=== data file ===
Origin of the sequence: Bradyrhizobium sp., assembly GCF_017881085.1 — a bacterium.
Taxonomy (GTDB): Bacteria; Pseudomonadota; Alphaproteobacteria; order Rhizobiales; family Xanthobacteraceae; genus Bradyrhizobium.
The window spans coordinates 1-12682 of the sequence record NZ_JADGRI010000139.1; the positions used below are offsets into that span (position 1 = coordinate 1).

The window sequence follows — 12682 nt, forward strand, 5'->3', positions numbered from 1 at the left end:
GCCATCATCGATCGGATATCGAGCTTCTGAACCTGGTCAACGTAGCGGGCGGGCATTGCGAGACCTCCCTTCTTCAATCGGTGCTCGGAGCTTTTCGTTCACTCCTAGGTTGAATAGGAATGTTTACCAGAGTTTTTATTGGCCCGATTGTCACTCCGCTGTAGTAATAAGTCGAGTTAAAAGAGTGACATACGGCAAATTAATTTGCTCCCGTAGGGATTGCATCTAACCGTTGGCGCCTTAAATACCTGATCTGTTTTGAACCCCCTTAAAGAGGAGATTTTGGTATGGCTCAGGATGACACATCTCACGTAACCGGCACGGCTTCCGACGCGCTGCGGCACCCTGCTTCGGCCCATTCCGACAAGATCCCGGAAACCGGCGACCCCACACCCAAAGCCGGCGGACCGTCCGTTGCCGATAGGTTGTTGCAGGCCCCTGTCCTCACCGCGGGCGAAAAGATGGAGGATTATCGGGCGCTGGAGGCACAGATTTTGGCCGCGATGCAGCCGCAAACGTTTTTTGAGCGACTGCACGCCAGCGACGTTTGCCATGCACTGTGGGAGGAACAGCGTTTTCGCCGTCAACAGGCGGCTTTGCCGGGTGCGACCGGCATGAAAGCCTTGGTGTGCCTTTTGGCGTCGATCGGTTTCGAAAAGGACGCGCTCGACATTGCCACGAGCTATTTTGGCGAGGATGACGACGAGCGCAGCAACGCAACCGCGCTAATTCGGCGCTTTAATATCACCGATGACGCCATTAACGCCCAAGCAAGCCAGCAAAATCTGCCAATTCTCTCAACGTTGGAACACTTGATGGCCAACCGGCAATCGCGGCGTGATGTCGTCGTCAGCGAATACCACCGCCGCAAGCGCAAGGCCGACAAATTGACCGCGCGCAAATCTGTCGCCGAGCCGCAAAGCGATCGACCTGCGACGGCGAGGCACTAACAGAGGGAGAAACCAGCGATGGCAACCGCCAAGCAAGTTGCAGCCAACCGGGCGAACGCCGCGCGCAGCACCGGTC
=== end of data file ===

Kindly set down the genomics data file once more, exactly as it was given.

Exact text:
Origin of the sequence: Bradyrhizobium sp., assembly GCF_017881085.1 — a bacterium.
Taxonomy (GTDB): Bacteria; Pseudomonadota; Alphaproteobacteria; order Rhizobiales; family Xanthobacteraceae; genus Bradyrhizobium.
The window spans coordinates 1-12682 of the sequence record NZ_JADGRI010000139.1; the positions used below are offsets into that span (position 1 = coordinate 1).

The window sequence follows — 12682 nt, forward strand, 5'->3', positions numbered from 1 at the left end:
GCCATCATCGATCGGATATCGAGCTTCTGAACCTGGTCAACGTAGCGGGCGGGCATTGCGAGACCTCCCTTCTTCAATCGGTGCTCGGAGCTTTTCGTTCACTCCTAGGTTGAATAGGAATGTTTACCAGAGTTTTTATTGGCCCGATTGTCACTCCGCTGTAGTAATAAGTCGAGTTAAAAGAGTGACATACGGCAAATTAATTTGCTCCCGTAGGGATTGCATCTAACCGTTGGCGCCTTAAATACCTGATCTGTTTTGAACCCCCTTAAAGAGGAGATTTTGGTATGGCTCAGGATGACACATCTCACGTAACCGGCACGGCTTCCGACGCGCTGCGGCACCCTGCTTCGGCCCATTCCGACAAGATCCCGGAAACCGGCGACCCCACACCCAAAGCCGGCGGACCGTCCGTTGCCGATAGGTTGTTGCAGGCCCCTGTCCTCACCGCGGGCGAAAAGATGGAGGATTATCGGGCGCTGGAGGCACAGATTTTGGCCGCGATGCAGCCGCAAACGTTTTTTGAGCGACTGCACGCCAGCGACGTTTGCCATGCACTGTGGGAGGAACAGCGTTTTCGCCGTCAACAGGCGGCTTTGCCGGGTGCGACCGGCATGAAAGCCTTGGTGTGCCTTTTGGCGTCGATCGGTTTCGAAAAGGACGCGCTCGACATTGCCACGAGCTATTTTGGCGAGGATGACGACGAGCGCAGCAACGCAACCGCGCTAATTCGGCGCTTTAATATCACCGATGACGCCATTAACGCCCAAGCAAGCCAGCAAAATCTGCCAATTCTCTCAACGTTGGAACACTTGATGGCCAACCGGCAATCGCGGCGTGATGTCGTCGTCAGCGAATACCACCGCCGCAAGCGCAAGGCCGACAAATTGACCGCGCGCAAATCTGTCGCCGAGCCGCAAAGCGATCGACCTGCGACGGCGAGGCACTAACAGAGGGAGAAACCAGCGATGGCAACCGCCAAGCAAGTTGCAGCCAACCGGGCGAACGCCGCGCGCAGCACCGGTC